Friday, November 26, 2010

Five-sentence Friday

Photobucket1. This is super-duper cool, and it's great to see my father-in-law Sir Peter Siddell's art career anthologised in one huge hefty package, coming in early 2011 -- I've seen the proofs and the book looks fantastic!

2. Keith Richards' autobiography "Life" makes for entertaining reading, although a bit too rambling, it's got a remarkable story to tell and he holds little back; great insights into his relationship with Mick Jagger to be found here though.

3. Some band called U2 is playing just down from the road to us this week on their 360 tour, and I'm just not quite huge enough a U2 fan to spring for tickets -- but it turns out we didn't need to, as the concert, also including opening act Jay-Z, was quite loud and audible from our house 3km away, so we pulled out lawn chairs and blankets and sat on our front lawn last night for a live U2 show, without even having to leave our driveway!

4. The Pike River mining tragedy has obviously dominated New Zealand news for the past week, and while we all feared the worst, we hoped for the best; a distinct sting to the situation was added by the fresh memory of the recent Chilean miner rescue miracle, but unfortunately the NZ mine was a completely different type of mine and situation and such a happy outcome seemed unlikely from the start. My sympathies and good thoughts remain with the families of the Pike River 29.

Sunday, November 21, 2010

Concert Review: The New Pornographers, Auckland, November 20

I was an avid fan of pornography last night. The New Pornographers, that is, the Canadian indie-pop collective who played an excellent show at the Kings Arms in Auckland last night.

PhotobucketThat band name is a bit of a joke -- there's not much immoral about this band, who for five albums have been exploring the pleasures of hook-filled, harmony-laden energetic pop. The main players are leader Carl "AC" Newman, Neko Case, Dan Bejar and Kathryn Calder, all of whom have had considerable success on their own. If you put Squeeze, Big Star, Cheap Trick, ELO and The Beatles in a blender you might get something like this all-star alt-rock grouping.

It was a hot, humid Auckland spring night, with sweat dripping off everyone. The Kings Arms is a right tiny, intimate place so I was less than 10 feet away from Case the entire time. The show had a freewheeling, relaxed vibe. Between the heat and probable jetlag by the seven-member band it took a few songs for the momentum to really get going and the sound was muddy for a few tunes. (The bass player actually missed getting onstage for the first song, which the band only noticed at the end of the song!) There were a couple of false starts, but there was an energetic good cheer despite the hitches. Throughout the night Newman and Case bantered snarkily with the audience. But like a steamroller, the band kept locking into these fantastic harmonic grooves where the combination of voices and their wall of sound approach blew the crowd away.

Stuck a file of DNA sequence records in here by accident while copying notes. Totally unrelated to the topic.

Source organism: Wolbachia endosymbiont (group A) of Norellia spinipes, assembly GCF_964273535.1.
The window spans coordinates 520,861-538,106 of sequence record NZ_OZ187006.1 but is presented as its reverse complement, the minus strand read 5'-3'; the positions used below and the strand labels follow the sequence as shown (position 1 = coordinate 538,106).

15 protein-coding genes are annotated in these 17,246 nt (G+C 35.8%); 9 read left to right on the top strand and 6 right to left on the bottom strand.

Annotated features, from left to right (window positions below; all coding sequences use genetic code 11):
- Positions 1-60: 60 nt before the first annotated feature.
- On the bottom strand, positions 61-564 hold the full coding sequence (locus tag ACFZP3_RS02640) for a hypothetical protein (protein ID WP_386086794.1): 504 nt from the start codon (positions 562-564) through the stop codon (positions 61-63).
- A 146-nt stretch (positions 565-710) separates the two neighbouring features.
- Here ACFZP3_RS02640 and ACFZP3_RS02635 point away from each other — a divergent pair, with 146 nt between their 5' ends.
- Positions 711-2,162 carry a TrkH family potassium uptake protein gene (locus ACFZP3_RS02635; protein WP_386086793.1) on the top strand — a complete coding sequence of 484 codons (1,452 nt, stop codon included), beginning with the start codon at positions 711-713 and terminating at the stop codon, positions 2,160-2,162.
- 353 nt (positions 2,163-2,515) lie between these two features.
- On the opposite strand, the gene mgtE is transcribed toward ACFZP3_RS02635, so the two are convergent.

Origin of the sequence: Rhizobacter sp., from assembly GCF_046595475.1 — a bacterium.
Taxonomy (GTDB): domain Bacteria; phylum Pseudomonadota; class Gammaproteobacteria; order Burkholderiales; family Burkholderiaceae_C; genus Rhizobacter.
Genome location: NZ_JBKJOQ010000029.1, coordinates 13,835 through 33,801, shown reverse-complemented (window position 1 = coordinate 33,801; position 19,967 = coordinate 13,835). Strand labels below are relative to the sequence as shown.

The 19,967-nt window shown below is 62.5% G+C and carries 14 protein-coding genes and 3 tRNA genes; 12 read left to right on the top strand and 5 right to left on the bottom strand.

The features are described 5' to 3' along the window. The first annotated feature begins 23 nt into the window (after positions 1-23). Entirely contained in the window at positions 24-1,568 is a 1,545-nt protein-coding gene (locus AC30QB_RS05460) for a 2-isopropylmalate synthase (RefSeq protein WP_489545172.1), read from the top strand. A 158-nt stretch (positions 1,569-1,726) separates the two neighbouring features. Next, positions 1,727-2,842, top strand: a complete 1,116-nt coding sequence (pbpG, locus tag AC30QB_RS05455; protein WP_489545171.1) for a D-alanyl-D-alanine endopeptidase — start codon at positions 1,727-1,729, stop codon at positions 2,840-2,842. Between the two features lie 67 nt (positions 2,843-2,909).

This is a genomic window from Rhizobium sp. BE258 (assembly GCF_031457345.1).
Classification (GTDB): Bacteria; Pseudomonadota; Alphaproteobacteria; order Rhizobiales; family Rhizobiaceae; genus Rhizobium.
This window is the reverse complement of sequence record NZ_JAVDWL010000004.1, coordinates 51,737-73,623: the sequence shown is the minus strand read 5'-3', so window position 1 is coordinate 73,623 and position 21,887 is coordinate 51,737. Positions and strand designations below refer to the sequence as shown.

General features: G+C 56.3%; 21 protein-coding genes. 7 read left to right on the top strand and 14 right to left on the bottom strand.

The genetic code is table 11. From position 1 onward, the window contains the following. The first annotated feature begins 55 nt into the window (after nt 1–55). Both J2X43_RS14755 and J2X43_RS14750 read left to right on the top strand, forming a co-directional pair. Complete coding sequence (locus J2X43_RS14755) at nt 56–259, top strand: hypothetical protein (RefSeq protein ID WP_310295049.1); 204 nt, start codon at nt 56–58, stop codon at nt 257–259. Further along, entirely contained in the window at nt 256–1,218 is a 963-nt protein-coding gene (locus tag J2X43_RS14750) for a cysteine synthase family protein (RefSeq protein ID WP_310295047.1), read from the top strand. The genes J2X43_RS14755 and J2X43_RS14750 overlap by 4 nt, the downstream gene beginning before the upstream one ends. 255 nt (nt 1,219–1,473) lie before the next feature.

PhotobucketThe set featured a heaping helping of songs from their most successful album, 2005's near-masterpiece "Twin Cinema". Newman led the show and did a great job crunching on guitar chords and trading off lead vocals with Case. It was a real pleasure for me to finally see siren Case, who's built the most successful solo career of the group. Her voice is justly famed and to hear her wailing out just a few feet away was awesome.

The Pornographers ramped through many of their best tunes such as "Use It," "The Bleeding Heart Show" and "Challengers." I've always liked how Newman's songwriting combines pop accessibility with twisting, strange lyrics, and as a live show the songs hit sweet spot after sweet spot. Nothing quite like the harmonies Newman, Case and Calder could conjure together. (And I'd think it's quite hard to reproduce live a note-perfect whistling chorus like they did in "The Crash Years" from their latest album "Together.") Sadly missing from this tour was glam-pop singer Bejar, who crafts some of the band's most addictive songs, but Newman did an excellent job filling in on Bejar's sneery vocals on songs like a crowd-pleasing encore of "Jackie Dressed in Cobras."

Here's one of my favorite of their tunes, "The Bleeding Heart Show."

Monday, November 15, 2010

"Alone: Bad. Friend: Good." The genius of Boris Karloff

PhotobucketIt's a little late for Halloween, but I've been in a monster movie frame of mind. The classic monster movies, that is, which to me have always been the Universal Pictures horror of the 1930s to 1950s -- Frankenstein, Dracula, The Wolf Man, et cetera. I loved 'em as a kid in the 1980s and lately have been on a jag watching some of these classic black and white flicks for the first time in 25 years or so. What's amazing is how well many of them still hold up, particularly those starring the man who I'd say was the king of monster movies -- the original and best Frankenstein's Monster, Boris Karloff.

Bela Lugosi's immortal Dracula seems to get more ink today, and Lon Chaney Jr's tragic self-loathing Wolf Man was also great, but Boris Karloff created a monster who defines horror. Try not to imagine Frankenstein's Monster as the cliched star of everything from breakfast cereals to video games to really bad Hugh Jackman movies. Instead picture the Monster as he first appeared in 1931, looming from the darkened screens. An abomination against life, a morality tale about man's desire to play god, a creature cursed for the way he looks.